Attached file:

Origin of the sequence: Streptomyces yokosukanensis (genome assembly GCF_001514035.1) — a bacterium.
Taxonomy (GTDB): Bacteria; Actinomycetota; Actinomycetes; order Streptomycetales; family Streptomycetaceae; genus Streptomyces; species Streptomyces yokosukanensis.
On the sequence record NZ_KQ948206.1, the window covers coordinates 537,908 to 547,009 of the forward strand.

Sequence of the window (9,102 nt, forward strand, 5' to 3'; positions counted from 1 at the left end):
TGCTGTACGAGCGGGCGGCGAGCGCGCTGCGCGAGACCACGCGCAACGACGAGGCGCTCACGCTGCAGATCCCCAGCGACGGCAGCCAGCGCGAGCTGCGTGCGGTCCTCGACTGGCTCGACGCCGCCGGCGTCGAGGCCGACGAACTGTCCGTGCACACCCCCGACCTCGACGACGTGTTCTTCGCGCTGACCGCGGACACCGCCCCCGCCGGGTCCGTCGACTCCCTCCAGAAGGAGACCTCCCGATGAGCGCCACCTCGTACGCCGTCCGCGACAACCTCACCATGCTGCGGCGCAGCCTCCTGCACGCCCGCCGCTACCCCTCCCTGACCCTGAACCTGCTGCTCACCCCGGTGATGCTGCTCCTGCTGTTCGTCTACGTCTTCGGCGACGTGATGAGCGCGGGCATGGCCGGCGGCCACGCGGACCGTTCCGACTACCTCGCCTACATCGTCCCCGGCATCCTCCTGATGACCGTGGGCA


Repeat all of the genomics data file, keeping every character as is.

Origin of the sequence: Streptomyces yokosukanensis (genome assembly GCF_001514035.1) — a bacterium.
Taxonomy (GTDB): Bacteria; Actinomycetota; Actinomycetes; order Streptomycetales; family Streptomycetaceae; genus Streptomyces; species Streptomyces yokosukanensis.
On the sequence record NZ_KQ948206.1, the window covers coordinates 537,908 to 547,009 of the forward strand.

Sequence of the window (9,102 nt, forward strand, 5' to 3'; positions counted from 1 at the left end):
TGCTGTACGAGCGGGCGGCGAGCGCGCTGCGCGAGACCACGCGCAACGACGAGGCGCTCACGCTGCAGATCCCCAGCGACGGCAGCCAGCGCGAGCTGCGTGCGGTCCTCGACTGGCTCGACGCCGCCGGCGTCGAGGCCGACGAACTGTCCGTGCACACCCCCGACCTCGACGACGTGTTCTTCGCGCTGACCGCGGACACCGCCCCCGCCGGGTCCGTCGACTCCCTCCAGAAGGAGACCTCCCGATGAGCGCCACCTCGTACGCCGTCCGCGACAACCTCACCATGCTGCGGCGCAGCCTCCTGCACGCCCGCCGCTACCCCTCCCTGACCCTGAACCTGCTGCTCACCCCGGTGATGCTGCTCCTGCTGTTCGTCTACGTCTTCGGCGACGTGATGAGCGCGGGCATGGCCGGCGGCCACGCGGACCGTTCCGACTACCTCGCCTACATCGTCCCCGGCATCCTCCTGATGACCGTGGGCA